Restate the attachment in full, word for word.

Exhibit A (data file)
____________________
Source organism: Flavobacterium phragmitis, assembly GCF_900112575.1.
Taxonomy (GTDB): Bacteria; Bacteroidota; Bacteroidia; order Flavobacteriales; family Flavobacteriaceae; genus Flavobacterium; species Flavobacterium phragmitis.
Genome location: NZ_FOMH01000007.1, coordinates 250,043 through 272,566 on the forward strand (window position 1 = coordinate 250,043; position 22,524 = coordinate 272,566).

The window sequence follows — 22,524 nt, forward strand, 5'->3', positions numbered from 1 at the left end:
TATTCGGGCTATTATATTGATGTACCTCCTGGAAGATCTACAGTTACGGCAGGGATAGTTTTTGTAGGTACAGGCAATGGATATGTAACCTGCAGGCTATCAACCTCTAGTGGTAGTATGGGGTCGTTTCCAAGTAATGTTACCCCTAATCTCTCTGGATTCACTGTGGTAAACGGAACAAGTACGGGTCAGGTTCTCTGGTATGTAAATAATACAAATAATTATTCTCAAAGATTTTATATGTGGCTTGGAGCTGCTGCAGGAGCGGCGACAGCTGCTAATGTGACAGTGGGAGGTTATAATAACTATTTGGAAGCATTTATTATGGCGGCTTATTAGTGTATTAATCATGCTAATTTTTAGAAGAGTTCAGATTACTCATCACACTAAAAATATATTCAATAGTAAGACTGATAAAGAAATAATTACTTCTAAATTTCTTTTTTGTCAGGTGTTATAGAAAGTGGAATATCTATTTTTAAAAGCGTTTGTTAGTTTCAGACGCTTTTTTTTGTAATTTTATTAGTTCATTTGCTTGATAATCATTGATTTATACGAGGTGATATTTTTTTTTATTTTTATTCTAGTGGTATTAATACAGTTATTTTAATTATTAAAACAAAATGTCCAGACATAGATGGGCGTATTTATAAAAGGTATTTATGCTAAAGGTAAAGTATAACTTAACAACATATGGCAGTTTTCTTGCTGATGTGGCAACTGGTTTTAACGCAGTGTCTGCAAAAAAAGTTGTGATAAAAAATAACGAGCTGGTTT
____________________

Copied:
Source organism: Flavobacterium phragmitis, assembly GCF_900112575.1.
Taxonomy (GTDB): Bacteria; Bacteroidota; Bacteroidia; order Flavobacteriales; family Flavobacteriaceae; genus Flavobacterium; species Flavobacterium phragmitis.
Genome location: NZ_FOMH01000007.1, coordinates 250,043 through 272,566 on the forward strand (window position 1 = coordinate 250,043; position 22,524 = coordinate 272,566).

The window sequence follows — 22,524 nt, forward strand, 5'->3', positions numbered from 1 at the left end:
TATTCGGGCTATTATATTGATGTACCTCCTGGAAGATCTACAGTTACGGCAGGGATAGTTTTTGTAGGTACAGGCAATGGATATGTAACCTGCAGGCTATCAACCTCTAGTGGTAGTATGGGGTCGTTTCCAAGTAATGTTACCCCTAATCTCTCTGGATTCACTGTGGTAAACGGAACAAGTACGGGTCAGGTTCTCTGGTATGTAAATAATACAAATAATTATTCTCAAAGATTTTATATGTGGCTTGGAGCTGCTGCAGGAGCGGCGACAGCTGCTAATGTGACAGTGGGAGGTTATAATAACTATTTGGAAGCATTTATTATGGCGGCTTATTAGTGTATTAATCATGCTAATTTTTAGAAGAGTTCAGATTACTCATCACACTAAAAATATATTCAATAGTAAGACTGATAAAGAAATAATTACTTCTAAATTTCTTTTTTGTCAGGTGTTATAGAAAGTGGAATATCTATTTTTAAAAGCGTTTGTTAGTTTCAGACGCTTTTTTTTGTAATTTTATTAGTTCATTTGCTTGATAATCATTGATTTATACGAGGTGATATTTTTTTTTATTTTTATTCTAGTGGTATTAATACAGTTATTTTAATTATTAAAACAAAATGTCCAGACATAGATGGGCGTATTTATAAAAGGTATTTATGCTAAAGGTAAAGTATAACTTAACAACATATGGCAGTTTTCTTGCTGATGTGGCAACTGGTTTTAACGCAGTGTCTGCAAAAAAAGTTGTGATAAAAAATAACGAGCTGGTTT